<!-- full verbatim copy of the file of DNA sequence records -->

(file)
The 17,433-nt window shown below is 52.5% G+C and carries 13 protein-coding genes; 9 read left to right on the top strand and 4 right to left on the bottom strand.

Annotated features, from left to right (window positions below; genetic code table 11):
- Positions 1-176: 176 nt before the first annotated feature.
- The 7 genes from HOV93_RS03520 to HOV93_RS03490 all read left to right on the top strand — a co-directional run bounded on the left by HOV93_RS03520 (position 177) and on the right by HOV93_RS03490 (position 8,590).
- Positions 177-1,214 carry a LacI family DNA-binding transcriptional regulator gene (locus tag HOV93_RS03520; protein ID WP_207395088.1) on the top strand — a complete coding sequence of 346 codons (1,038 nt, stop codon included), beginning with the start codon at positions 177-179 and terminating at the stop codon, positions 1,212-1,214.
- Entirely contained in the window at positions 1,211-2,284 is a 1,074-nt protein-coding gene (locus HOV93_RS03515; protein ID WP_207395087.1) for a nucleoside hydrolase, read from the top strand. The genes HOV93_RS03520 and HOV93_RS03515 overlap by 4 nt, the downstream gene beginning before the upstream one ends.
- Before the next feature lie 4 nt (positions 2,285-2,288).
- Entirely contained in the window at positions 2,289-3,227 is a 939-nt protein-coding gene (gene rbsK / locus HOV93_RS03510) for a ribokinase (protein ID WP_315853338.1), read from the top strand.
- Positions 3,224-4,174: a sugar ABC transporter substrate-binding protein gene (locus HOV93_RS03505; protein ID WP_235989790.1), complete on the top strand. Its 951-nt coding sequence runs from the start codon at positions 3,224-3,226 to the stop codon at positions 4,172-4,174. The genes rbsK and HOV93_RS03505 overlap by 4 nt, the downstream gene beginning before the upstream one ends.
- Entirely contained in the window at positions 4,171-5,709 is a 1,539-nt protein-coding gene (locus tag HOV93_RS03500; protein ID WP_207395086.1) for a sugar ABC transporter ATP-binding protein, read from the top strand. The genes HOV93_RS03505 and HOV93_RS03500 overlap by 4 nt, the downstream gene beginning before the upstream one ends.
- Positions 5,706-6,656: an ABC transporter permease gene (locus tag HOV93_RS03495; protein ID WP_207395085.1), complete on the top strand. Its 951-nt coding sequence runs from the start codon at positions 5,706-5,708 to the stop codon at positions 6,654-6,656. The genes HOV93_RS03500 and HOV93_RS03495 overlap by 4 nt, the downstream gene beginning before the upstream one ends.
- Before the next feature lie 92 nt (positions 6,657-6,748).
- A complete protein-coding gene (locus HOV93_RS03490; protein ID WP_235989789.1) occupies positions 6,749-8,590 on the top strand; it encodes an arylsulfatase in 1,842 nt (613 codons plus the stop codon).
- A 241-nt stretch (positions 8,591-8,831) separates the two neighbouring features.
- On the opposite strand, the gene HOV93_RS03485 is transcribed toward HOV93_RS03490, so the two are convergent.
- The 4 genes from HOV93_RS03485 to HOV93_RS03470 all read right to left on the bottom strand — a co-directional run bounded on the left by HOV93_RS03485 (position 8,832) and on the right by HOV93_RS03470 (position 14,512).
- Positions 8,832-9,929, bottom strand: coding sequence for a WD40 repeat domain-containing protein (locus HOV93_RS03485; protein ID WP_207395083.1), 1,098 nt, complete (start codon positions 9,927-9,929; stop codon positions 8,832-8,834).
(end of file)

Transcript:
The 17,433-nt window shown below is 52.5% G+C and carries 13 protein-coding genes; 9 read left to right on the top strand and 4 right to left on the bottom strand.

Annotated features, from left to right (window positions below; genetic code table 11):
- Positions 1-176: 176 nt before the first annotated feature.
- The 7 genes from HOV93_RS03520 to HOV93_RS03490 all read left to right on the top strand — a co-directional run bounded on the left by HOV93_RS03520 (position 177) and on the right by HOV93_RS03490 (position 8,590).
- Positions 177-1,214 carry a LacI family DNA-binding transcriptional regulator gene (locus tag HOV93_RS03520; protein ID WP_207395088.1) on the top strand — a complete coding sequence of 346 codons (1,038 nt, stop codon included), beginning with the start codon at positions 177-179 and terminating at the stop codon, positions 1,212-1,214.
- Entirely contained in the window at positions 1,211-2,284 is a 1,074-nt protein-coding gene (locus HOV93_RS03515; protein ID WP_207395087.1) for a nucleoside hydrolase, read from the top strand. The genes HOV93_RS03520 and HOV93_RS03515 overlap by 4 nt, the downstream gene beginning before the upstream one ends.
- Before the next feature lie 4 nt (positions 2,285-2,288).
- Entirely contained in the window at positions 2,289-3,227 is a 939-nt protein-coding gene (gene rbsK / locus HOV93_RS03510) for a ribokinase (protein ID WP_315853338.1), read from the top strand.
- Positions 3,224-4,174: a sugar ABC transporter substrate-binding protein gene (locus HOV93_RS03505; protein ID WP_235989790.1), complete on the top strand. Its 951-nt coding sequence runs from the start codon at positions 3,224-3,226 to the stop codon at positions 4,172-4,174. The genes rbsK and HOV93_RS03505 overlap by 4 nt, the downstream gene beginning before the upstream one ends.
- Entirely contained in the window at positions 4,171-5,709 is a 1,539-nt protein-coding gene (locus tag HOV93_RS03500; protein ID WP_207395086.1) for a sugar ABC transporter ATP-binding protein, read from the top strand. The genes HOV93_RS03505 and HOV93_RS03500 overlap by 4 nt, the downstream gene beginning before the upstream one ends.
- Positions 5,706-6,656: an ABC transporter permease gene (locus tag HOV93_RS03495; protein ID WP_207395085.1), complete on the top strand. Its 951-nt coding sequence runs from the start codon at positions 5,706-5,708 to the stop codon at positions 6,654-6,656. The genes HOV93_RS03500 and HOV93_RS03495 overlap by 4 nt, the downstream gene beginning before the upstream one ends.
- Before the next feature lie 92 nt (positions 6,657-6,748).
- A complete protein-coding gene (locus HOV93_RS03490; protein ID WP_235989789.1) occupies positions 6,749-8,590 on the top strand; it encodes an arylsulfatase in 1,842 nt (613 codons plus the stop codon).
- A 241-nt stretch (positions 8,591-8,831) separates the two neighbouring features.
- On the opposite strand, the gene HOV93_RS03485 is transcribed toward HOV93_RS03490, so the two are convergent.
- The 4 genes from HOV93_RS03485 to HOV93_RS03470 all read right to left on the bottom strand — a co-directional run bounded on the left by HOV93_RS03485 (position 8,832) and on the right by HOV93_RS03470 (position 14,512).
- Positions 8,832-9,929, bottom strand: coding sequence for a WD40 repeat domain-containing protein (locus HOV93_RS03485; protein ID WP_207395083.1), 1,098 nt, complete (start codon positions 9,927-9,929; stop codon positions 8,832-8,834).